C3_4 Feeling aesthetic at home due to plant/animal (binary) Whether the respondent feels the house aesthetic due to plant/animal Positive effect
Negative effect
1
511
24
95.51%
4.49%
C3_3 Feeling aesthetic at home due to plant/animal (scale) How much aesthetic the respondent feels the house is due to plant/animal Very negative effect
Negative effect
Positive effect
Very positive effect
1
2
3
12
12
316
195
2.24%
2.24%
59.07%
36.45%
C4_2 Donation to planting project in the neighborhood Whether the respondent is willing to financially contribute to the planting project in the neighborhood Not at all
Not really
Willing
Very willing
1
2
3
5
60
284
186
0.93%
11.21%
53.08%
34.77%
C4_3 Favorable planting characteristics in the neighborhood Important aspects that should be considered in the planting project Amount
Variety
Aesthetics
Location
Other
a
b
c
d
e
248
267
388
323
365
46.36%
49.91%
72.52%
60.37%
68.22%
0.93%
Categorical variables
VariableNameExplanationLevelCodeFrequencyProportion
C1_1 In-house planting (scale) Whether the respondent plants plant in their house Not at all
Yes, but only a few
Yes, I plant many
1
2
31
292
212
5.79%
54.58%
39.63%
C1_2 In-house planting (binary) Whether the respondent plants plant in their house Yes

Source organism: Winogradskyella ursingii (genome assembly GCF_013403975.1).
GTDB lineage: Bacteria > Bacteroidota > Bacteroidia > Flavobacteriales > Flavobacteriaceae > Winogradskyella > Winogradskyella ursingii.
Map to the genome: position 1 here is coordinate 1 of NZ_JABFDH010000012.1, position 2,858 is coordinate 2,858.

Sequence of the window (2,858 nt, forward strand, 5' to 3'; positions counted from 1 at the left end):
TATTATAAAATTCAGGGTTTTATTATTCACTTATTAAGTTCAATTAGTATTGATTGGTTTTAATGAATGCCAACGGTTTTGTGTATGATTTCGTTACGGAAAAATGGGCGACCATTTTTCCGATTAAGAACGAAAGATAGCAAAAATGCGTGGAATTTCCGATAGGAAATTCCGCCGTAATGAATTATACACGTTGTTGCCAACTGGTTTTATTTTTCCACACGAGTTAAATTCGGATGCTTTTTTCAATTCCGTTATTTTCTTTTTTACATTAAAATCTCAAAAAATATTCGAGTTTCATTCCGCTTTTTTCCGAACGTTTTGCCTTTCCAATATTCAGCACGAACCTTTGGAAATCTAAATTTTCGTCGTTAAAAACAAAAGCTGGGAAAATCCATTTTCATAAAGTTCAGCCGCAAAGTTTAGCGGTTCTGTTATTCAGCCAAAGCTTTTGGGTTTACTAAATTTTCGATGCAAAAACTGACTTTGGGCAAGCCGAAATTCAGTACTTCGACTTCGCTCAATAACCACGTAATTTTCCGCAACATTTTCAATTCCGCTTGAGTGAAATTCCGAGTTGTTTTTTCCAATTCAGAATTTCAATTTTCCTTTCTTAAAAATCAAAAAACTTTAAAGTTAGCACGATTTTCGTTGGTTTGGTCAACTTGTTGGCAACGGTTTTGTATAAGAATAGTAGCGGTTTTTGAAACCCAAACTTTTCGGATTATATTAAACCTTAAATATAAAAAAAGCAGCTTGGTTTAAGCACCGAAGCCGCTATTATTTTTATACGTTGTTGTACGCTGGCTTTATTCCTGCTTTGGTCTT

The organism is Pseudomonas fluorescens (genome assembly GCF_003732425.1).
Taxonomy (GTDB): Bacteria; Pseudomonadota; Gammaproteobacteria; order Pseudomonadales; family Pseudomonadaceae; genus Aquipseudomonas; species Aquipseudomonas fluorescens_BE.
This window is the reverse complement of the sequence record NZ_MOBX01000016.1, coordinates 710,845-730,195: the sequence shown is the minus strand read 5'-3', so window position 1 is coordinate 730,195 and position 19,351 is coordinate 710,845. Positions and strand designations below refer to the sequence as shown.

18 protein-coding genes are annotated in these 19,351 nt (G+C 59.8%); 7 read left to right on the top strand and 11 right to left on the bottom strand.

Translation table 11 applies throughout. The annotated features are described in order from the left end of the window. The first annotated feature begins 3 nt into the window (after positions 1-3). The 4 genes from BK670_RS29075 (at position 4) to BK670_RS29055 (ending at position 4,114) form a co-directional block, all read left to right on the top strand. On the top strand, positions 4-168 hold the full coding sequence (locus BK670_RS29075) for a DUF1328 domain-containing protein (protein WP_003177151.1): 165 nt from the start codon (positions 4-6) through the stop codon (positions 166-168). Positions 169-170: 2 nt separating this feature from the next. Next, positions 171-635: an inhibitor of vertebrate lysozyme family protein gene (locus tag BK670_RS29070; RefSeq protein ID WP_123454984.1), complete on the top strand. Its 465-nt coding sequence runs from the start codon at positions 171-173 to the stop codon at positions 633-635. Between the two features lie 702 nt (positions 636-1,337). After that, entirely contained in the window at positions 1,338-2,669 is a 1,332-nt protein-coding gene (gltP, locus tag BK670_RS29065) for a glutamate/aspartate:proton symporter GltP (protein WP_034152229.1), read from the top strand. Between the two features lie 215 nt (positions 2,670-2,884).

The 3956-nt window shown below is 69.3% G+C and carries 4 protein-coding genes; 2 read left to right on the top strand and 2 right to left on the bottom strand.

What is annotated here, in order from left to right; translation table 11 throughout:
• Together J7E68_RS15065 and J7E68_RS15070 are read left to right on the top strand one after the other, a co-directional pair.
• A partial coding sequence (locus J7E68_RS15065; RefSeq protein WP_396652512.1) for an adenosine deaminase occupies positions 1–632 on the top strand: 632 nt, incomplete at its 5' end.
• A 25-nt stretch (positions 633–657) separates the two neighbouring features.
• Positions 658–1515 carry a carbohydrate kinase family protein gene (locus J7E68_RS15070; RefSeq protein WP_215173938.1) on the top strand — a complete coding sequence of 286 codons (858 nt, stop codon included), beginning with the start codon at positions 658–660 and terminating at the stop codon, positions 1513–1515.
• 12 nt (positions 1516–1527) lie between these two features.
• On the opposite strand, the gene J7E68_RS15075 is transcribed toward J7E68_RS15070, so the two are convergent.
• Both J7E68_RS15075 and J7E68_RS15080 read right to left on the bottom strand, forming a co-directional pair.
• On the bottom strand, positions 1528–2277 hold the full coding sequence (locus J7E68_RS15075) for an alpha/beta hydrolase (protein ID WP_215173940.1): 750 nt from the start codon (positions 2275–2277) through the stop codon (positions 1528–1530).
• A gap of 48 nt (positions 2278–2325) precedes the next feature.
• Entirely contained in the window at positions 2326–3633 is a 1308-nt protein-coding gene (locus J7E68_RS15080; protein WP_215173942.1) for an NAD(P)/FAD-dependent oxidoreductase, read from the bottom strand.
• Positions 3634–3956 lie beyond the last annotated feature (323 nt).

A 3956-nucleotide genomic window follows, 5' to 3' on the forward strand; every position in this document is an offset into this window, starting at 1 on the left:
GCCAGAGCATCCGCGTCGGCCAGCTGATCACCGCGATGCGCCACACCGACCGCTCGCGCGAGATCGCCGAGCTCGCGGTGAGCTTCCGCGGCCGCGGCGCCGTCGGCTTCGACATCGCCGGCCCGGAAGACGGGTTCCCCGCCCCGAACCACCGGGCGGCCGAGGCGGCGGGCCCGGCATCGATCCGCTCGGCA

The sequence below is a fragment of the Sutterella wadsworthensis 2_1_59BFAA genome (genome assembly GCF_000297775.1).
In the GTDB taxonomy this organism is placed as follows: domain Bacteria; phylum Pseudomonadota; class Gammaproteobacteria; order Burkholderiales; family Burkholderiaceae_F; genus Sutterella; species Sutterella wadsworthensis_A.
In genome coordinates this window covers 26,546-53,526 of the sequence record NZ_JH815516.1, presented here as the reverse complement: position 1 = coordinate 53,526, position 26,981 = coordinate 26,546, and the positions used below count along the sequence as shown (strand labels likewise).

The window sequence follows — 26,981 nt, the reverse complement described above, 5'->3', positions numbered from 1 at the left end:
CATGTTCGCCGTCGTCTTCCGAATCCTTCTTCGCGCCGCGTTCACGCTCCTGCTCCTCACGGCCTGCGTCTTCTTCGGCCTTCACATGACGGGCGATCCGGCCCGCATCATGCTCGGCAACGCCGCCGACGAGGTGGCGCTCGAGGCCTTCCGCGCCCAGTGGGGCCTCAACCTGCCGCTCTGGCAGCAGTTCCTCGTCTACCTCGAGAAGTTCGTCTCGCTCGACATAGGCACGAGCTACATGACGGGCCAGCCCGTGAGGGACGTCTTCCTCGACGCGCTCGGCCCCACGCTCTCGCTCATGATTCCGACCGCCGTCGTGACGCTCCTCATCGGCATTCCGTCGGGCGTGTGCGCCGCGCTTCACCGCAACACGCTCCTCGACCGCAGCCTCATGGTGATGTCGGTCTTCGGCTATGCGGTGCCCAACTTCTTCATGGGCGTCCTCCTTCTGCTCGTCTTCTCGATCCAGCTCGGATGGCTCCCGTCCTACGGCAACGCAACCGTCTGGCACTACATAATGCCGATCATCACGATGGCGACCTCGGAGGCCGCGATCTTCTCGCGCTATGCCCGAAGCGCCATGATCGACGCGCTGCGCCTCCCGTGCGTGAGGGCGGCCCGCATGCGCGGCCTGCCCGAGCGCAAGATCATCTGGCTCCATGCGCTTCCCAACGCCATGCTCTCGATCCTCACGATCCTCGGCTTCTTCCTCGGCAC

No
1
504
31
94.21%
5.79%
C1_3 Number of types of plants planted The number of types of plants planted in the house 0
1
2
3
4
5
More than 5
0
1
2
3
4
5
30
17
48
66
32
50
292
5.61%
3.18%
8.97%
12.34%
5.98%
9.35%
54.58%
C1_4 Willingness to plant more plants Whether the respondent is willing to plant more plants No, I wouldn't
Yes, I would plant more plants from the same type
Yes, I would plant more plants from various types
1
2
38
49
448
7.10%
9.16%
83.74%
C2_1 Petting Whether the respondent owns any pet Yes
No
1
254
281
47.48%
52.52%
C2_2 Type of pet Type of pet that the respondent owns Cat
Dog
Fish
Other
No pet
a
b
c
d
142
225
174
23
154
26.54%
42.06%
32.52%
4.30%
28.79%
C2_3 Number of pets Number of pet types that the respondent owns 0
1
2
More than 2
0
1
2
200
183
70
62
37.38%
34.21%
13.08%
11.59%
C2_4 Willingness to adopt more pet Whether the respondent is willing to adopt more pet No, I wouldn't
Yes, I would adopt more pets from the same type
Yes, I would adopt more pets from various types
1
2
347
78
110
64.86%
14.58%
20.56%
C3_1 Feeling comfortable at home (scale) How much comfortable the respondent feels in the house Very Uncomfortable
Uncomfortable
Comfortable
Very comfortable
1
2
3
25
33
258
219
4.67%
6.17%
48.22%
40.93%
C3_2 Feeling comfortable at home (binary) Whether the respondent feels comfortable when being in the house Comfortable
Uncomfortable
1
477
58
89.16%
10.84%
C3_3 Feeling aesthetic at home due to plant/animal (scale) How much aesthetic the respondent feels the house is due to plant/animal Very negative effect
Negative effect
Positive effect
Very positive effect
1
2
3
12
12
316
195
2.24%
2.24%
59.07%
36.45%
C3_4 Feeling aesthetic at home due to plant/animal (binary) Whether the respondent feels the house aesthetic due to plant/animal Positive effect
Negative effect
1
511
24
95.51%
4.49%
C3_3 Feeling aesthetic at home due to plant/animal (scale) How much aesthetic the respondent feels the house is due to plant/animal Very negative effect
Negative effect
Positive effect
Very positive effect
1
2
3
12
12
316
195
2.24%
2.24%
59.07%
36.45%